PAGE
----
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Clusters of sexual behaviour in HIV-positive men who have sex with men reveal highly dissimilar time trends


Salazar-Vizcaya, Luisa; Kusejko, Katharina; Schmidt, Axel J; Carrillo-Montoya, Germán; Nicca, Dunja; Wandeler, Gilles; Braun, Dominique L; Fehr, Jan; Darling, Katharine E A; Bernasconi, Enos; Schmid, Patrick; Günthard, Huldrych F; Kouyos, Roger D; Rauch, Andri (2019). Clusters of sexual behaviour in HIV-positive men who have sex with men reveal highly dissimilar time trends. Clinical Infectious Diseases:Epub ahead of print.

Abstract

BACKGROUND
Separately addressing specific groups of people who share patterns of behavioural change might increase the impact of behavioural interventions to prevent transmission of sexually transmitted infections. We propose a method based on machine learning to assist the identification of such groups among men who have sex with men (MSM).
METHODS
By means of unsupervised learning, we inferred "behavioural clusters" based on the recognition of similarities and differences in longitudinal patterns of condomless anal intercourse with non-steady partners (nsCAI) in the Swiss HIV cohort study over the last 18 years. We then used supervised learning to investigate whether sociodemographic variables could predict cluster membership.
RESULTS
We identified four behavioural clusters. The largest behavioural cluster (Cluster 1) contained 53% of the study population and displayed the most stable behaviour. Cluster 3 (17% of the study population) displayed consistently increasing nsCAI. Sociodemographic variables were predictive for both of these clusters. The other two clusters displayed more drastic changes: nsCAI frequency in Cluster 2 (20% of the study population) was initially similar to that in Cluster 3, but accelerated in 2010. Cluster 4 (10% of the study population) had significantly lower estimates of nsCAI than all other clusters until 2017, when it increased drastically, reaching 85% by the end of the study period.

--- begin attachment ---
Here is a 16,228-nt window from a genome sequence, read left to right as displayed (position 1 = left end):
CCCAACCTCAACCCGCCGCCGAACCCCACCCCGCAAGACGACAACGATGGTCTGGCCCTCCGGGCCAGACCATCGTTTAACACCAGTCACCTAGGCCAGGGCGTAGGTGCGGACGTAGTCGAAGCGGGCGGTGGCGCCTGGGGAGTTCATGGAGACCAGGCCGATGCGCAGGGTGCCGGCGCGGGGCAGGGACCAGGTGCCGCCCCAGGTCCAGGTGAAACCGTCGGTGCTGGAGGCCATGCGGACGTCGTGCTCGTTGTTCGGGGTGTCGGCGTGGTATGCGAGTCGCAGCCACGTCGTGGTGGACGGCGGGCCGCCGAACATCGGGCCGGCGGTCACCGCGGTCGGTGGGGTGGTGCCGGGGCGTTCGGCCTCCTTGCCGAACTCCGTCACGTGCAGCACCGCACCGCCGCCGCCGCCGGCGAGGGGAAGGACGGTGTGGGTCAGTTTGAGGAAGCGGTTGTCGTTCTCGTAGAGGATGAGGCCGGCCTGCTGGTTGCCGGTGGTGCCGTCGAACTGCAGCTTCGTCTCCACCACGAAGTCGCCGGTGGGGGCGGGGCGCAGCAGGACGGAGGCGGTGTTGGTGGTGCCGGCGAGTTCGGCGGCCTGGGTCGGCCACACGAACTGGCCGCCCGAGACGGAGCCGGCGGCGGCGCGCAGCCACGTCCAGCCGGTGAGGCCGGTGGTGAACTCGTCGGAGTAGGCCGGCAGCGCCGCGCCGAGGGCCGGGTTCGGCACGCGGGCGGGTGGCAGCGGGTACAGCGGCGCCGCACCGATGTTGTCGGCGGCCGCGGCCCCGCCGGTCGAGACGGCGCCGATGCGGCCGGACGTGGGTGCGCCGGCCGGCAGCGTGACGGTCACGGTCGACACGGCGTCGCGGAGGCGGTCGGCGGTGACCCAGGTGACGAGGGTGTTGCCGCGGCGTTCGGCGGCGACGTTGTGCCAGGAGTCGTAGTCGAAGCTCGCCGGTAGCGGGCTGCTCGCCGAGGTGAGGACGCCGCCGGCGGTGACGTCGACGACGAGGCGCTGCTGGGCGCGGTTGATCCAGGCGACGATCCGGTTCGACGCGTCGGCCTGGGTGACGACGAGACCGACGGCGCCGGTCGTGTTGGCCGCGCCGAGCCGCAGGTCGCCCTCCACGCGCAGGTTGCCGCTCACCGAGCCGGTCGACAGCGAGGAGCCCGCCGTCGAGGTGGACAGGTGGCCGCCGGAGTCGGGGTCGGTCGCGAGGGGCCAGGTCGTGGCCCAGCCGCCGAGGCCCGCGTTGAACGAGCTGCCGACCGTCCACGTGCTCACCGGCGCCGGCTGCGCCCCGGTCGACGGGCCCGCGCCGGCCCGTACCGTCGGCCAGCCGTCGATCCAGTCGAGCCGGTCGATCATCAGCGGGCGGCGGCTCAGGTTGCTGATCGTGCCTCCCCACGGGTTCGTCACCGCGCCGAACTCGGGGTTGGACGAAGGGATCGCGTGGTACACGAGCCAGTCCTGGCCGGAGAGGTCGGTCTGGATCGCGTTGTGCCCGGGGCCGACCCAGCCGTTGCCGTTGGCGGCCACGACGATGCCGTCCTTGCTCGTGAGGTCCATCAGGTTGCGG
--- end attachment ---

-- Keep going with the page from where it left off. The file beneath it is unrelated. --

CONCLUSIONS
We identified highly dissimilar behavioural patterns across behavioural clusters, including drastic, atypical changes. These patterns suggest that the overall increase in the frequency of nsCAI is largely attributable to two clusters, accounting for a third of the population.

Abstract

BACKGROUND
Separately addressing specific groups of people who share patterns of behavioural change might increase the impact of behavioural interventions to prevent transmission of sexually transmitted infections. We propose a method based on machine learning to assist the identification of such groups among men who have sex with men (MSM).
METHODS
By means of unsupervised learning, we inferred "behavioural clusters" based on the recognition of similarities and differences in longitudinal patterns of condomless anal intercourse with non-steady partners (nsCAI) in the Swiss HIV cohort study over the last 18 years. We then used supervised learning to investigate whether sociodemographic variables could predict cluster membership.
RESULTS
We identified four behavioural clusters. The largest behavioural cluster (Cluster 1) contained 53% of the study population and displayed the most stable behaviour. Cluster 3 (17% of the study population) displayed consistently increasing nsCAI. Sociodemographic variables were predictive for both of these clusters. The other two clusters displayed more drastic changes: nsCAI frequency in Cluster 2 (20% of the study population) was initially similar to that in Cluster 3, but accelerated in 2010. Cluster 4 (10% of the study population) had significantly lower estimates of nsCAI than all other clusters until 2017, when it increased drastically, reaching 85% by the end of the study period.
CONCLUSIONS
We identified highly dissimilar behavioural patterns across behavioural clusters, including drastic, atypical changes. These patterns suggest that the overall increase in the frequency of nsCAI is largely attributable to two clusters, accounting for a third of the population.

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Additional indexing

Item Type:Journal Article, refereed, original work
Communities & Collections:04 Faculty of Medicine > University Hospital Zurich > Clinic for Infectious Diseases
Dewey Decimal Classification:610 Medicine & health
Language:English
Date:15 March 2019
Deposited On:09 Aug 2019 08:57
Last Modified:25 Sep 2019 00:40
Publisher:Oxford University Press
ISSN:1058-4838
OA Status:Green
Free access at:Publisher DOI. An embargo period may apply.
Publisher DOI:https://doi.org/10.1093/cid/ciz208
PubMed ID:30874293

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